- LaFrank, Kathleen (August 2000). "National Register of Historic Places nomination, South Fallsburg Hebrew Association Synagogue". New York State Office of Parks, Recreation and Historic Preservation. Retrieved April 28, 2009.
- Mayberg, Nathan (August 1, 2007). "Fallsburg synagogue's forefathers honored". Times-Herald Record. Ottaway Community Newspapers. Retrieved April 28, 2009.
- "South Fallsburg Hebrew Association SFHA". South Fallsburg Hebrew Association. Retrieved April 28, 2009.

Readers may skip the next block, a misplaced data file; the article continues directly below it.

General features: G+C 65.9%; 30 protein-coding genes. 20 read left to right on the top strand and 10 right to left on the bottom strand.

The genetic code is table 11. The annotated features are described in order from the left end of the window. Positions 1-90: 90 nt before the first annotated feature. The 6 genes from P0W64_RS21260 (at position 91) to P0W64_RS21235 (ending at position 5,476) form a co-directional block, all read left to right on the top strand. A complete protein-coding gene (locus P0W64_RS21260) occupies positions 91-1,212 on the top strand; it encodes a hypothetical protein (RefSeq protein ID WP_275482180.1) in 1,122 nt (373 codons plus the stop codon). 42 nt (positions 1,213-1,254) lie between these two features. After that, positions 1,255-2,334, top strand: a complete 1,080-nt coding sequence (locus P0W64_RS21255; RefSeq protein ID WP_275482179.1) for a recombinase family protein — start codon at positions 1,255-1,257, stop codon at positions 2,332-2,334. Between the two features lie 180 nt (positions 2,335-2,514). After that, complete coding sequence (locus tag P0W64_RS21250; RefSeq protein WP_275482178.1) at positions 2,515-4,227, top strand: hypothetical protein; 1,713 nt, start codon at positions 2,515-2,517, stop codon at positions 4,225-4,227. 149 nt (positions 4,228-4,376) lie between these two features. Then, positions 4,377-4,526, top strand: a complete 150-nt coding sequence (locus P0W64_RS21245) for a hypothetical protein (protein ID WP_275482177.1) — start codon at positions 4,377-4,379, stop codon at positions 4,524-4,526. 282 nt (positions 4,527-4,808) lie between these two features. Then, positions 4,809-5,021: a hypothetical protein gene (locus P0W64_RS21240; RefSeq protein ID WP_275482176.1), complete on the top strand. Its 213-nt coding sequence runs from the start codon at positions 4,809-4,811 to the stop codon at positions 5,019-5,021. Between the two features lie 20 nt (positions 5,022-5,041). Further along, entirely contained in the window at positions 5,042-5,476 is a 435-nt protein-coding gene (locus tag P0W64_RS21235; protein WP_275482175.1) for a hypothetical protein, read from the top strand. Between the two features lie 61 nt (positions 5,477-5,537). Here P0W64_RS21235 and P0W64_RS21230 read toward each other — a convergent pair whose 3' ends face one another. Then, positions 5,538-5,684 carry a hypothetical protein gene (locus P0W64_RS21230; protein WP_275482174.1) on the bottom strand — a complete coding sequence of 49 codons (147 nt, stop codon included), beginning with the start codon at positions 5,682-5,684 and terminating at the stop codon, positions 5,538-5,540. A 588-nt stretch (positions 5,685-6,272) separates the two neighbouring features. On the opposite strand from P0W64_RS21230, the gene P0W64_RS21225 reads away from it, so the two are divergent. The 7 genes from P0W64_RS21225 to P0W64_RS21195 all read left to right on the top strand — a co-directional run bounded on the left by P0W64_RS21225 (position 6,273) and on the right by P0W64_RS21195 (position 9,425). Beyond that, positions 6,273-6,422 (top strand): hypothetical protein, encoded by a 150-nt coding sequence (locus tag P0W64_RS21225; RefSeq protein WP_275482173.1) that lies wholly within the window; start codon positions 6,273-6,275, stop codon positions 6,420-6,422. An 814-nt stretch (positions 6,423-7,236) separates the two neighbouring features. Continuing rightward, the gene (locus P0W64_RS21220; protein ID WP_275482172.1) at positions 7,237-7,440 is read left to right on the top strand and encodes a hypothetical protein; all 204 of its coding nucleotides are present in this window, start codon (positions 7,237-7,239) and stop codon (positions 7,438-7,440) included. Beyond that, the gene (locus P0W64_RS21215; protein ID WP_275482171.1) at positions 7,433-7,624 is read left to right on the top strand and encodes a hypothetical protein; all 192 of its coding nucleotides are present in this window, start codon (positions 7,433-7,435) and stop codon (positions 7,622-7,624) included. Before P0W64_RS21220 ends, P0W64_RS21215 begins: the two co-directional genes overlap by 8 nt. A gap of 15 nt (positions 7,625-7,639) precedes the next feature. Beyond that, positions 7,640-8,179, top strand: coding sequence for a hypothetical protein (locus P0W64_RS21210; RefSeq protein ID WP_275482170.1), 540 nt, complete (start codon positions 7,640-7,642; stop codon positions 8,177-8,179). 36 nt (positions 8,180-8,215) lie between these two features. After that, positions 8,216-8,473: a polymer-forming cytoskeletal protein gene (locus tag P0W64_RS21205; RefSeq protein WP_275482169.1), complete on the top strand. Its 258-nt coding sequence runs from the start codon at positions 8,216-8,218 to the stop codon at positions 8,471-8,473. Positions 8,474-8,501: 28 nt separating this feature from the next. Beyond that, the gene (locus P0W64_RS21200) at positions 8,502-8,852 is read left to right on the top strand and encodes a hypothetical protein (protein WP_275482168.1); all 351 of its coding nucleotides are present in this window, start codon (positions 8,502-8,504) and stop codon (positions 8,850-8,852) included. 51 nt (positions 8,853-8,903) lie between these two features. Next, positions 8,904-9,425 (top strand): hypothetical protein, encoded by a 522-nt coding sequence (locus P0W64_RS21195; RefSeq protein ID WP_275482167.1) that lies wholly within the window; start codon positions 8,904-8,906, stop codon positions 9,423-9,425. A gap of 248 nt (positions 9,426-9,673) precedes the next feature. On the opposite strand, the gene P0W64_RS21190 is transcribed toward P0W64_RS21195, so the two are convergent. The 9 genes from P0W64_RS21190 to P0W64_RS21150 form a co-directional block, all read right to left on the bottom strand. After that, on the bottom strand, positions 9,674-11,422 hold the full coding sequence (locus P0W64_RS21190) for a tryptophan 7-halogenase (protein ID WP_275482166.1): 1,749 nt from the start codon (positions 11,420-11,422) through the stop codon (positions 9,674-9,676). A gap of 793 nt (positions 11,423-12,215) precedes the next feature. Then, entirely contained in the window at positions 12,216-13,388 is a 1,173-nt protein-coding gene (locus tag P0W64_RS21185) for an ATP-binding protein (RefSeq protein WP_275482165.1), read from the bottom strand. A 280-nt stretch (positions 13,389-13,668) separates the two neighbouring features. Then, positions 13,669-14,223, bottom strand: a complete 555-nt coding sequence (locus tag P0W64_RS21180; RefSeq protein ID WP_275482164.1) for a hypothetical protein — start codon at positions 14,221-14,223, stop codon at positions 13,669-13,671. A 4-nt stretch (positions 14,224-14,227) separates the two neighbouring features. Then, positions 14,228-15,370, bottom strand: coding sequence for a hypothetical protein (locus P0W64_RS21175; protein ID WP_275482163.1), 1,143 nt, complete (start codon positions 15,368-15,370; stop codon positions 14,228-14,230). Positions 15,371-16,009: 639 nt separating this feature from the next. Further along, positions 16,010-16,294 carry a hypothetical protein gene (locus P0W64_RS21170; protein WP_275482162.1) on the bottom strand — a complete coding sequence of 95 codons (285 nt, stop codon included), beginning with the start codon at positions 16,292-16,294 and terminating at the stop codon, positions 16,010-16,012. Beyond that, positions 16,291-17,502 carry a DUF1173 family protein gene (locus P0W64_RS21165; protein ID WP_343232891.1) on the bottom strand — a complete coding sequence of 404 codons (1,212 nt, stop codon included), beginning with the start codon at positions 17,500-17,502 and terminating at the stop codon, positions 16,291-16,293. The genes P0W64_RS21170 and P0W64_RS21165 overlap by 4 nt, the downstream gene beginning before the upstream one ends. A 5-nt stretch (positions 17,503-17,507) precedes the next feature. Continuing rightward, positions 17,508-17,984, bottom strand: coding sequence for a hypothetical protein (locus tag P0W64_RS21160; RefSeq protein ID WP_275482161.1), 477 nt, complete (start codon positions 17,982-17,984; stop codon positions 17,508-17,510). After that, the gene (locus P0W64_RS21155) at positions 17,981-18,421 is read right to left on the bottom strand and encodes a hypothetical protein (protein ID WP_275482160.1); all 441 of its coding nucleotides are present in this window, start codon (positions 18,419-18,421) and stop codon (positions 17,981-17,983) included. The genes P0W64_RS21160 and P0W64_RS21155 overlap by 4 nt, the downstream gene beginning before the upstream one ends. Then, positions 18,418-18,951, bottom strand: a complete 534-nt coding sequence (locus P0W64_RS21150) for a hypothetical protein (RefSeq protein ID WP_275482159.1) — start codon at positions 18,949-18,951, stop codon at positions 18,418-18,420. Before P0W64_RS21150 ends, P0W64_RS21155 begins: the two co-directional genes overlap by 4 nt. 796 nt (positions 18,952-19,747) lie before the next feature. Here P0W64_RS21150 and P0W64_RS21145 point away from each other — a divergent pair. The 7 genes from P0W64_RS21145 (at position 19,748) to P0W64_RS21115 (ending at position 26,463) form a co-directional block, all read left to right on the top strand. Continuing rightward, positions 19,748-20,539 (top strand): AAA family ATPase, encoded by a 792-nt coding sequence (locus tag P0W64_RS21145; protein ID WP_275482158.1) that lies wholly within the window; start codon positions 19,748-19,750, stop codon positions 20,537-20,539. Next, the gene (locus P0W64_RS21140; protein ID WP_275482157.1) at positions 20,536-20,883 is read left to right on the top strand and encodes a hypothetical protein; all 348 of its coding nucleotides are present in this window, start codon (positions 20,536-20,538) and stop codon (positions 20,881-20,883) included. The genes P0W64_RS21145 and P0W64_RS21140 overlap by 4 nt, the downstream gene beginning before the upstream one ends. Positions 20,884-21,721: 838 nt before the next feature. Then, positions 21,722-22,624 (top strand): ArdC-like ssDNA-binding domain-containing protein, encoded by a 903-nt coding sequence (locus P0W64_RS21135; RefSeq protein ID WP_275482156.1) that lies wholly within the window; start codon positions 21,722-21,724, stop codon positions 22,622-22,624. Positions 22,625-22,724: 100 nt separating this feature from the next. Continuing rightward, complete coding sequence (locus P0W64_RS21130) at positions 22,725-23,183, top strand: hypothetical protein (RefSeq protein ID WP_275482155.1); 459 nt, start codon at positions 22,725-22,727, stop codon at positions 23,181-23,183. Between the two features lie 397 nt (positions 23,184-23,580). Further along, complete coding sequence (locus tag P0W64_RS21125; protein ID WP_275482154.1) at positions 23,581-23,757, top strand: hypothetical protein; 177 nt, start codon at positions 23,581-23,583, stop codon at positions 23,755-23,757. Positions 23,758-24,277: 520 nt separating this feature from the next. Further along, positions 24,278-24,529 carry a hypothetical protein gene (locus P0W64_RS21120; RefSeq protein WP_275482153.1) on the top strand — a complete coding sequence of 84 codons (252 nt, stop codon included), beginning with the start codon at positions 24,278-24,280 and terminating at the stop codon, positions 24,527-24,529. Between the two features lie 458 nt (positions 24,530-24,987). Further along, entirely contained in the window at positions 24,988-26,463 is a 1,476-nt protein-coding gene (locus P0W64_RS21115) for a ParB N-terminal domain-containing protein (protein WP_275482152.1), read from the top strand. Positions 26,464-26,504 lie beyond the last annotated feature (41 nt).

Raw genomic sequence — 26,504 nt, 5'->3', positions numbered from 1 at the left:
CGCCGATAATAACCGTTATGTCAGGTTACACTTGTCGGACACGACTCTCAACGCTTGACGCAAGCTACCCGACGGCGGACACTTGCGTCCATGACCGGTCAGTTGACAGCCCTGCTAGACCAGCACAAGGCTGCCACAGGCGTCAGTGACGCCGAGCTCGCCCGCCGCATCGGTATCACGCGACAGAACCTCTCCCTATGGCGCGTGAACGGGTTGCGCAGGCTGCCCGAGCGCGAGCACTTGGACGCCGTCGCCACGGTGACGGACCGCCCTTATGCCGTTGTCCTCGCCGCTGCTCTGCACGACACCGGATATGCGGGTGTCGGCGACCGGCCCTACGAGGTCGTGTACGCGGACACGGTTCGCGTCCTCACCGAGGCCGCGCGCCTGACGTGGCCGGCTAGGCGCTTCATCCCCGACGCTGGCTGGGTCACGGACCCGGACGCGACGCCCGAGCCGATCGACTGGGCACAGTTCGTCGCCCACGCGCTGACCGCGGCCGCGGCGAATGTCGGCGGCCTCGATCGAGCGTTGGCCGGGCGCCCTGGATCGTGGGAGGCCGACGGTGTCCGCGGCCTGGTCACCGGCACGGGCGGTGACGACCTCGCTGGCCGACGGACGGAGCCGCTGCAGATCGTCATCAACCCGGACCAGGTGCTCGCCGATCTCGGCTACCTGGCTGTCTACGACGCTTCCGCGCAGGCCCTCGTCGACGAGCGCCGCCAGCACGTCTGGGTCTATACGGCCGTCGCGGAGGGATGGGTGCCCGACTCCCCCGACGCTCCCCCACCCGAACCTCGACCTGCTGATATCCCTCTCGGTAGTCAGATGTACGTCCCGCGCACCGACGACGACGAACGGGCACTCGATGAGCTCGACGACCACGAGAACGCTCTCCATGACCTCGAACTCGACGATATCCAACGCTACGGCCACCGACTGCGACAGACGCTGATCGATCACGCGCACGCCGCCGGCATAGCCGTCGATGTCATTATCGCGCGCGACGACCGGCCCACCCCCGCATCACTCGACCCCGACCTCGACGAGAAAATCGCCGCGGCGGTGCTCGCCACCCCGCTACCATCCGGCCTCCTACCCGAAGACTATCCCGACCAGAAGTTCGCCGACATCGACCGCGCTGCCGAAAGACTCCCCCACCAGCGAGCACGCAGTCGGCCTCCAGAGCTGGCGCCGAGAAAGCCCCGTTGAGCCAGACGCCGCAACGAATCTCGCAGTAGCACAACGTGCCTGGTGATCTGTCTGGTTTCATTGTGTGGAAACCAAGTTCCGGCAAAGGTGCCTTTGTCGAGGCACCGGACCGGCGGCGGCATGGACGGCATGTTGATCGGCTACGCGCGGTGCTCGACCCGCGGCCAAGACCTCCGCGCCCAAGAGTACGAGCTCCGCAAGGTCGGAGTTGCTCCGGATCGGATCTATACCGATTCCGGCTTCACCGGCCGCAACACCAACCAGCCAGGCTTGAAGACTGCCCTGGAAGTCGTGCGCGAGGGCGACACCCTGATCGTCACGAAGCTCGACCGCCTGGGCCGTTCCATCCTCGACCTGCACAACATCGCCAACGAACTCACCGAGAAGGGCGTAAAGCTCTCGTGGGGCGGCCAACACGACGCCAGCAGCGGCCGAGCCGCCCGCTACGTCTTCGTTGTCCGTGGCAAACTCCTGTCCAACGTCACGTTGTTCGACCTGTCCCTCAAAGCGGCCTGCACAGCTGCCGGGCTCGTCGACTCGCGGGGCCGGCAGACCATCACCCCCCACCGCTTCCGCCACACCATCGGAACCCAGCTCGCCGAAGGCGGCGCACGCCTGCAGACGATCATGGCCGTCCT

- The rabbi of more than 3 decades 'dismissed' at that time, Isaac Gottlieb, claimed he did not resign and was not fired, and after returning to the synagogue several times and being legally barred from reentering by a New York State Supreme Court restraining order, filed suit in the Sullivan County Courts against the shul in March 2005, as well as the Beth Din Religious Courts in New York City. While his status as Rabbi was upheld by the rabbinical courts (which is unenforceable without the cooperation of all parties involved in a dispute), Gottlieb's civil lawsuit against the synagogue and its leadership remains in the county courts due to numerous delays. In April 2005, the synagogue file a counter lawsuit against Gottlieb for $260,000 in damages, and the two lawsuits are now enjoined.